Canada: The next post-industrial backwater?
By Amy Huva
May 28, 2012
The world economy is changing. Initiatives like the Nordic Ecolabel and the UK Carbon Trust Footprint are being used by companies seeking a competitive edge in the consumer market to show through whole life-cycle accounting that their products are greener than others. Combine that with $6.4 billion of investment by the Chinese in renewable energy in the last year – making them the clear world leaders in renewable investment – and it’s pretty clear that the status quo of linear business systems and supply and manufacturing chains (materials in, waste and product out) are not going to apply for much longer.
Working in the environmental sector, one of the key resources I’ve used to gather information about climate change specific to Canada has been the National Round Table on the Economy and the Environment (NRTEE). The NRTEE is an organisation that publishes well-researched policy papers on the move to the new low carbon economy and how it will be an economic opportunity for Canada. They’ve written about business resilience and climate change, how Canada can be competitive in a low carbon economy, adaptation for infrastructure in the North with climate change, and carbon pricing. Regardless of the topic, one thing all of the reports show is that Canada has an opportunity to benefit from the new low carbon economy
I was astonished then to learn that in this year’s federal budget, the Conservative Government have decided to close down the NRTEE. Newspaper reports have quoted Environment Minister Peter Kent saying that the NRTEE is no longer needed because we can just Google the information, while Foreign Minister John Baird was seemingly more forthright in saying they cut the organisation because it kept giving them advice they didn’t want to hear.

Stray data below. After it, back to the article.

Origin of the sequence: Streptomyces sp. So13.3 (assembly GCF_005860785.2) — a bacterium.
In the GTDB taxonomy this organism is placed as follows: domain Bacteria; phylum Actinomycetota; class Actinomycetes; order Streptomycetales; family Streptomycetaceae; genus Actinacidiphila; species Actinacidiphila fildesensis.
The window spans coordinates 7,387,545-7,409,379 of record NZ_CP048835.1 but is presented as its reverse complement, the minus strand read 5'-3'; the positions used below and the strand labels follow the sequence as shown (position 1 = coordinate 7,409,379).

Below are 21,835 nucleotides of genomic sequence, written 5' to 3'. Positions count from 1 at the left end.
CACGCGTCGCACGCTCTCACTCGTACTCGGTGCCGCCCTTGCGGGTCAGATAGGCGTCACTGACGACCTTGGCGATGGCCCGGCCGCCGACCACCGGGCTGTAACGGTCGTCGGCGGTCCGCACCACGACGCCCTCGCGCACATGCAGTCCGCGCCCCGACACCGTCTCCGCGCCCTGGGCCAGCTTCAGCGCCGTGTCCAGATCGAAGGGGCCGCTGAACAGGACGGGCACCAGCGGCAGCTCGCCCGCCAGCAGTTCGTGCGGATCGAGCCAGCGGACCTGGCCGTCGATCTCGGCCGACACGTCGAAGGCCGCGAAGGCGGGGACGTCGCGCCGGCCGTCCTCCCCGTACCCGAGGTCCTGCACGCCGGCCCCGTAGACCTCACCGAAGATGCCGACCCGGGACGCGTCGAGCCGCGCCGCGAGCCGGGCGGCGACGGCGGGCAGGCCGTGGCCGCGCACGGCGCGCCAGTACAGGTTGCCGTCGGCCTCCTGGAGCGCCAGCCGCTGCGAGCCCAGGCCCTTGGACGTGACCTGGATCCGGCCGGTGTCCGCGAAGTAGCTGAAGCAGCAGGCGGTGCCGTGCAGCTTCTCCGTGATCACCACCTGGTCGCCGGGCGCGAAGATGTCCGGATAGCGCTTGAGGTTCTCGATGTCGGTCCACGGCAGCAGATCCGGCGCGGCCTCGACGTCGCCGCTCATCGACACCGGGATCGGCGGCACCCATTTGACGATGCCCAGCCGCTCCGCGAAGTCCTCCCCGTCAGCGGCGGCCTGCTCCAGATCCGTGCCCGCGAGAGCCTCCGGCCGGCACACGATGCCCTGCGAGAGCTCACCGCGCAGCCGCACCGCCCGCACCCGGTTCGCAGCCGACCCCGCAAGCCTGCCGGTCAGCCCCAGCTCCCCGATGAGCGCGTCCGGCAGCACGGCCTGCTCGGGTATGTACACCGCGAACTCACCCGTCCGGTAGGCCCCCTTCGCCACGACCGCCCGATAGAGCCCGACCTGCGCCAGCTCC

This is concerning for several reasons. Firstly, because it indicates a continuation of the silencing of dissent and debate by the current Canadian Government that is willing to declare anyone who disagrees with them an ‘enemy of the state’. Secondly, because it shows that independent advice and evidence-based policy are being minimised by this government in preference for continuing blindly to be a solely resource-driven economy. Thirdly, because by choosing to take this route, it leaves Canada at risk of missing out on the $27.4 billion worth of economic growth that is expected to be part of the new low-carbon economy in BC alone by 2020.
Canadians have long thought of their economy in terms of the resources that can be extracted from the land: the proverbial drawers of water and hewers of wood. However, over the next few decades, this kind of economy is going to be increasingly less critical to the world economy. I’m not suggesting that the international need for oil is going to go away any time soon, however there will be a shift away from burning oil as fast as possible for everything we can think of to using oil more carefully as a feedstock for plastics and other hydrocarbon products, not engine fuel. In the same manner that all resources work in a boom and bust cycle, the oil sands that the government seems so keen to subsidise and protect will experience the same decline.
Organisations like the NRTEE provide rigorous and well researched leadership on the opportunities for Canadian businesses to benefit in the new economy. The axing of this organisation is a serious loss for the future competitiveness of the Canadian economy.
As the world shifts away from fossil fuels to other sources of renewable energy, Canada has a choice: to be a leader, and create new jobs in new industries that will benefit all Canadians to grow a sustainable economy, or to keep the diminishing status quo and allow the new economy to pass us by.
(Icon photo courtesy of kygp/Flickr)